Ogbeh: Nigeria will Stop Rice Importation in 2017

Minister of Agriculture and Rural Development, Chief Audu Ogbeh
Victor Ogunje in Ado Ekiti
The Minister of Agriculture and Rural Development, Chief Audu Ogbeh,has disclosed that the present administration under President Muhammadu Buhari will stop the importation of rice in 2017.Explaining the reason behind the policy, Ogbeh hinted that the countryhas enough internal production that could sustain home consumption andmeet foreign exchange earnings that could guarantee diversification ofthe economy.
In order to further boost internal production of the commodity andenhance the country’s comparative advantage in rice and yamproduction, Ogbeh stated that the federal government would sign amemoranda of understanding (MoU) with Afe Babalola University, Ado Ekiti
(ABUAD) and Ekiti State Government in the two critical sectors.He unveiled his ministry’s intention to supply ABUAD with 20 tonnes ofrice seedlings in the next planting season to boost rice productioninternally.The minister, who said these in Ado Ekiti at the weekend during a visit toABUAD’s farm and the Ekiti State government, added that the current economic recession being experienced under Buhari’s government had helped the federal government to think outside the box and had succeeded in bringing the deserved revolution to the agriculture sector

LEDAC lists 13 bills as ‘urgent’

July 17, 2017

THE CORE committee of the Legislative-Executive Development Advisory Council (LEDAC) has endorsed 13 bills -- including a tariff on rice imports to replace the quota system -- as legislative measures needing the certification by President Rodrigo R. Duterte as “urgent” such that they should be passed in the next five months.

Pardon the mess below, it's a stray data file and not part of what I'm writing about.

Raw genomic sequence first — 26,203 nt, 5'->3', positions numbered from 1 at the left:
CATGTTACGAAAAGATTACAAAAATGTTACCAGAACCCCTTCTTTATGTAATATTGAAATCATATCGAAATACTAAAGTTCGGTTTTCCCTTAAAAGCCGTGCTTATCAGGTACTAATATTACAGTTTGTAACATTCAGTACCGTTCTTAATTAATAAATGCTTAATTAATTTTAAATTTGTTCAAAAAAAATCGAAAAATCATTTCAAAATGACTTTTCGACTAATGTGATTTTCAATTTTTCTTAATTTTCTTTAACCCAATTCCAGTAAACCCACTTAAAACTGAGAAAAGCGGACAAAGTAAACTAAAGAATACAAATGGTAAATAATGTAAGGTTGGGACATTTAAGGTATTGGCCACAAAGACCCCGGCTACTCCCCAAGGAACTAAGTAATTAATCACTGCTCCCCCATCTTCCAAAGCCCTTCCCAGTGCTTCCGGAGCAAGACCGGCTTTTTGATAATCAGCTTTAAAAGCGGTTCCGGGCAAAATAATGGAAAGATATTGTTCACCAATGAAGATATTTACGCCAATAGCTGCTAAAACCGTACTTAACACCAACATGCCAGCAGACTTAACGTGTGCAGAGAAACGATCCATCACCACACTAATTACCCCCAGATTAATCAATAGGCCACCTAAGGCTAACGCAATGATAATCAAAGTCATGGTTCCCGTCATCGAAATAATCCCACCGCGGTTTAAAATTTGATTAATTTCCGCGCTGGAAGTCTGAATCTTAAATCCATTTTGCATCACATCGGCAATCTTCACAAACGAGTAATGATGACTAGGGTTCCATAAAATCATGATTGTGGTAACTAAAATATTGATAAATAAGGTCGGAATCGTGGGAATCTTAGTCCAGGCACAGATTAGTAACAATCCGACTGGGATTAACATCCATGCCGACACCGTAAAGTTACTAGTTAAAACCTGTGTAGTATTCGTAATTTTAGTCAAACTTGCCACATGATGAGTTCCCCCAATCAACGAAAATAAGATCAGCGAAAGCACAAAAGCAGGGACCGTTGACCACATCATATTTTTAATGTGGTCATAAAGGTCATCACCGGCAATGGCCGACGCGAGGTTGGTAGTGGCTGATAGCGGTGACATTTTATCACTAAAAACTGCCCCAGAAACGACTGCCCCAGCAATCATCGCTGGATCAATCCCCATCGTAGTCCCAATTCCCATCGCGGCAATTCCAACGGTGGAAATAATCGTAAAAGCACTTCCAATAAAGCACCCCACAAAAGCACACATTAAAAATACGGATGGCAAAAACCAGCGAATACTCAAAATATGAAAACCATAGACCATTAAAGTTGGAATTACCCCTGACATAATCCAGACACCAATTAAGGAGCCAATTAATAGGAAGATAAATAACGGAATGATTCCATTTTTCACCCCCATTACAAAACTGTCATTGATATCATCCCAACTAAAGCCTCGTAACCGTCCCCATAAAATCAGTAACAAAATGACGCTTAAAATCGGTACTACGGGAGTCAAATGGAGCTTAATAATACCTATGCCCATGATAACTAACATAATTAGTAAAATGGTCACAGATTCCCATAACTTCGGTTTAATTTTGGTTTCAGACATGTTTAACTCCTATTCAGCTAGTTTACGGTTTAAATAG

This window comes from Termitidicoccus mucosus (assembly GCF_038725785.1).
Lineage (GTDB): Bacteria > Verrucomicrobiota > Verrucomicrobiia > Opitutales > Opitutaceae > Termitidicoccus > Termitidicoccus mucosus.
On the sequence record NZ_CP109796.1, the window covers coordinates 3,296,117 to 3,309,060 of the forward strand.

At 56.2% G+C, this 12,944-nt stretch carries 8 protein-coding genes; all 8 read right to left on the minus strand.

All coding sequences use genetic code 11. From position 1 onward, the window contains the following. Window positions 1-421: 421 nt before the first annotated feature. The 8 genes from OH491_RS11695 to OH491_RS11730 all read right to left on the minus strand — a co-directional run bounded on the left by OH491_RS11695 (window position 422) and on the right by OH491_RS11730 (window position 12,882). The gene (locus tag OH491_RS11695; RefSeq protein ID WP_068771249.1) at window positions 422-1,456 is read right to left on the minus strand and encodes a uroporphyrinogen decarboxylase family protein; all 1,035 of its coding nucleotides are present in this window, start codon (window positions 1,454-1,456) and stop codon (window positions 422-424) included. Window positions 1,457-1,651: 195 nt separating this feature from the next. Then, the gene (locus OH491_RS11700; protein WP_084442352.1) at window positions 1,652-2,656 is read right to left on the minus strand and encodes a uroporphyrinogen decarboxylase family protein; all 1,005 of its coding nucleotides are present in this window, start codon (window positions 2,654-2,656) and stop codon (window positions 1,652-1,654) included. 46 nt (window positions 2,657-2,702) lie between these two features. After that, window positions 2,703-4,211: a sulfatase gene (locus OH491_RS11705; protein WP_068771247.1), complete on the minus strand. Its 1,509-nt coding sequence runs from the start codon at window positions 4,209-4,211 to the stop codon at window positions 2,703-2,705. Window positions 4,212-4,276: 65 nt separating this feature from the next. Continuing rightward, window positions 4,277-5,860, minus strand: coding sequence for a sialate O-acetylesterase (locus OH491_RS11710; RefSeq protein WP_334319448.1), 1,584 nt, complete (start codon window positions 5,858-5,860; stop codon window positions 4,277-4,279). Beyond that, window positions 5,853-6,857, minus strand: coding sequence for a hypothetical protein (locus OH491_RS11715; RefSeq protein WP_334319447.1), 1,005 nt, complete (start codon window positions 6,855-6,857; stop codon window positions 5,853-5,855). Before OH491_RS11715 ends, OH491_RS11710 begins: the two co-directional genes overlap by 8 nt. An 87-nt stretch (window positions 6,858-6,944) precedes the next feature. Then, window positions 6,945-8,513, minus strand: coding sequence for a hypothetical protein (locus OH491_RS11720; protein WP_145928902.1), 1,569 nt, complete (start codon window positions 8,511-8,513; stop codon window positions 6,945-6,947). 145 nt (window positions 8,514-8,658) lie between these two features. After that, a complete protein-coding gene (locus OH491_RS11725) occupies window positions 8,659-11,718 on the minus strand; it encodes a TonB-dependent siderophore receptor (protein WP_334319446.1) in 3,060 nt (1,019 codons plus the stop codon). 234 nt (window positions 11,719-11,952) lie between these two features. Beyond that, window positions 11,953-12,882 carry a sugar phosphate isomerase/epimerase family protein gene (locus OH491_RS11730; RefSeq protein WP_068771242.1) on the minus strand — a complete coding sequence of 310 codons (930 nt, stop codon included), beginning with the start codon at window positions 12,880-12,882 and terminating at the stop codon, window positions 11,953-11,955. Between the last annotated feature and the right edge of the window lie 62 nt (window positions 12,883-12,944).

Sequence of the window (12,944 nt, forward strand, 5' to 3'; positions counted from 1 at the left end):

The committee endorsed the need to immediately amend the Agricultural Tariffication Act of 1996 after the country’s quantitative restriction (QR) on rice granted by the World Trade Organization (WTO) expired last June.
The LEDAC Executive Committee’s (LEDAC-ExCom) list was an outcome of its meeting Thursday last week, July 13, its first under the Duterte administration.

In a statement issued by his office on Sunday, Socioeconomic Planning Secretary Ernesto M. Pernia said the list of bills will be endorsed to the LEDAC in its next meeting for adoption as well as for approval and certification by the President as urgent.

“[By identifying the bills as urgent,] we mean that we would want them passed into law possibly within the year,” said Mr. Pernia, who chaired the LEDAC-ExCom meeting last week.

The body agreed to endorse the following measures:

• Unified National Identification System Act

• Security of Tenure Bill (End of “Endo” or Contractualization)

• Utilization of the Coconut Levy Fund

• National Transport Act to address transport traffic crisis

• Budget Reform Act

• National Land Use Act

• Rightsizing of the National Government

• Amendments to the Anti-Cybercrime Act

• Amendments to the Agricultural Tariffication Act of 1996

• Amendments to the National Irrigation Administration (NIA) Charter to allow for free irrigation

• Amendment to Public Service Act

• Ease of Doing Business Act/Fast Business Permit Act

• Government Procurement Reform Act Amendments

Aside from the 13 bills, the LEDAC-ExCom also “strongly endorsed” the passage of the tax reform bill, which was passed on final reading by the House of Representatives just before Congress adjourned the first regular session after getting a nudge from Mr. Duterte.

“The 14 bills are part of the 28 measures included in the proposed Common Legislative Agenda (CLA) reviewed and vetted by the LEDAC Secretariat, for final approval of the Council,” the statement said.

“The CLA consists of measures which were prioritized based on the President’s Legislative Agenda (PLA) and the Common Legislative Priorities of Congress (CLPC),” it added.